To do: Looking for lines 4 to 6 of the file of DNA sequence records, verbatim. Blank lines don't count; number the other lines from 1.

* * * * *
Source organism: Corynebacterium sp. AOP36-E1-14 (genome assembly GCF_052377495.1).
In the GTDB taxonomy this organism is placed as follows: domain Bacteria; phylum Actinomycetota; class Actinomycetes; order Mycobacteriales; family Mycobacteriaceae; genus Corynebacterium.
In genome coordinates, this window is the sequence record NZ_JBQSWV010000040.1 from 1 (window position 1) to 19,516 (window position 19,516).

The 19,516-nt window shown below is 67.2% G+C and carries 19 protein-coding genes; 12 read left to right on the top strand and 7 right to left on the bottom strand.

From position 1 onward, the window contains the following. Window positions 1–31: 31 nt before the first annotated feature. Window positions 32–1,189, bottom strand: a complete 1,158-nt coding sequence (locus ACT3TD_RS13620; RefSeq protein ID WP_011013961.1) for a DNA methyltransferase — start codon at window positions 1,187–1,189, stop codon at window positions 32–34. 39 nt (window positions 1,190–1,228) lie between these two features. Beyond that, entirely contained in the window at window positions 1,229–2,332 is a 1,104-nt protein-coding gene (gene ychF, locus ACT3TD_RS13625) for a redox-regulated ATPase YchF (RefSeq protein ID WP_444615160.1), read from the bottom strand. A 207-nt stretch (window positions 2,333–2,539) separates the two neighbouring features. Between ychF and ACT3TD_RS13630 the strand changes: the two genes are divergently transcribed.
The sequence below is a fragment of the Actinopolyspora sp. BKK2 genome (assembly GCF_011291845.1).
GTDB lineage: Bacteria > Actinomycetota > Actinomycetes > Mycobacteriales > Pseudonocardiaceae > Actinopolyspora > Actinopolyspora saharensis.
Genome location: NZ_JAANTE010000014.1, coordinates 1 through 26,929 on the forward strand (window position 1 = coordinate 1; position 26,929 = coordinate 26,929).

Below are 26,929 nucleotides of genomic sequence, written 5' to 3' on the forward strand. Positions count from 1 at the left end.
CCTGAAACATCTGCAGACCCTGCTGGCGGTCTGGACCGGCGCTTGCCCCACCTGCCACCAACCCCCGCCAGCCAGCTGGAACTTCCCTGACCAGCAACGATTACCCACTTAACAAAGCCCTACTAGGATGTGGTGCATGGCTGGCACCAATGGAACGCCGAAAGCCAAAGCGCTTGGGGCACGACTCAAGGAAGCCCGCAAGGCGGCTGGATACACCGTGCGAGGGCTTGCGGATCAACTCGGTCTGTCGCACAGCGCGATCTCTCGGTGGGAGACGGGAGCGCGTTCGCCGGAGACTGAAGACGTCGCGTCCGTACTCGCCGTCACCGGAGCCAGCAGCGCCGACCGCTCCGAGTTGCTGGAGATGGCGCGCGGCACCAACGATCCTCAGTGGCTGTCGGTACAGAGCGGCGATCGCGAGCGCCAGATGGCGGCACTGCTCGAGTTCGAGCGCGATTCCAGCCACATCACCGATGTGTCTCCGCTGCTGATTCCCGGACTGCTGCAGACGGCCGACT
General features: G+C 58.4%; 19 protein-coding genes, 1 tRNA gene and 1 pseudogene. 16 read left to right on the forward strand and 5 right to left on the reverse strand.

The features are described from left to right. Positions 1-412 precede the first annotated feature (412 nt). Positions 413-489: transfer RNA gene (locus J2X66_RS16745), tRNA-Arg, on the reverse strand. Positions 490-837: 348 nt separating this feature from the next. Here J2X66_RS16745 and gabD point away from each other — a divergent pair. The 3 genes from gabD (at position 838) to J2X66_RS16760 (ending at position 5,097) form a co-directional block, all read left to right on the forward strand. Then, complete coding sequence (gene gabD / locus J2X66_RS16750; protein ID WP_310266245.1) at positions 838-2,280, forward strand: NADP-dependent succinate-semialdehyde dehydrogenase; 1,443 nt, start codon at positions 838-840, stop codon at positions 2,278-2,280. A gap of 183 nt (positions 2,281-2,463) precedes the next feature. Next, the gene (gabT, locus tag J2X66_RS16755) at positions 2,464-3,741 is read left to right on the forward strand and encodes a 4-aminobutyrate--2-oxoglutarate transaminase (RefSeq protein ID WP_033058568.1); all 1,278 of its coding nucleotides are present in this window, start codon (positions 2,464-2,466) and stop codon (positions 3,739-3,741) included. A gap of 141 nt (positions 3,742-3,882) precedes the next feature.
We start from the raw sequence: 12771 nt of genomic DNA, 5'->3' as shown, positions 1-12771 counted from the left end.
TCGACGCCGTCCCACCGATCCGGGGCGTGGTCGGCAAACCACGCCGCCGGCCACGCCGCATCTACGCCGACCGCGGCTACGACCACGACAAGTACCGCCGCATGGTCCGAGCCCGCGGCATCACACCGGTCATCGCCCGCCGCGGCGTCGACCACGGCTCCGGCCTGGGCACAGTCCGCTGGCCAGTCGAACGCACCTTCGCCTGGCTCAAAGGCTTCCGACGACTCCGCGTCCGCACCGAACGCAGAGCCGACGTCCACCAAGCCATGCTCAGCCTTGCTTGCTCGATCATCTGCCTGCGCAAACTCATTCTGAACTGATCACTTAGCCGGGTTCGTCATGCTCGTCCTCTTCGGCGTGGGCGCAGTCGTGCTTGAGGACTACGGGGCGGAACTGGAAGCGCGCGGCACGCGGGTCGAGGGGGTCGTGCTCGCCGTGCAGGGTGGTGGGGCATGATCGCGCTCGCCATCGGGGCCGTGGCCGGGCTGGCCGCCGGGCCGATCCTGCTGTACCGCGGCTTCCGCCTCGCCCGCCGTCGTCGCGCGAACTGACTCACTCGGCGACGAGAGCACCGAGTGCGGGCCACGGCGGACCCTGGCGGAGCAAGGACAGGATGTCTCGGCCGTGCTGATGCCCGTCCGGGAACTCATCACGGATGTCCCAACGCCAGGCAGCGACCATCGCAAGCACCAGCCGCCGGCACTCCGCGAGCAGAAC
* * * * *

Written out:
The 19,516-nt window shown below is 67.2% G+C and carries 19 protein-coding genes; 12 read left to right on the top strand and 7 right to left on the bottom strand.

From position 1 onward, the window contains the following. Window positions 1–31: 31 nt before the first annotated feature. Window positions 32–1,189, bottom strand: a complete 1,158-nt coding sequence (locus ACT3TD_RS13620; RefSeq protein ID WP_011013961.1) for a DNA methyltransferase — start codon at window positions 1,187–1,189, stop codon at window positions 32–34. 39 nt (window positions 1,190–1,228) lie between these two features. Beyond that, entirely contained in the window at window positions 1,229–2,332 is a 1,104-nt protein-coding gene (gene ychF, locus ACT3TD_RS13625) for a redox-regulated ATPase YchF (RefSeq protein ID WP_444615160.1), read from the bottom strand. A 207-nt stretch (window positions 2,333–2,539) separates the two neighbouring features. Between ychF and ACT3TD_RS13630 the strand changes: the two genes are divergently transcribed.
The sequence below is a fragment of the Actinopolyspora sp. BKK2 genome (assembly GCF_011291845.1).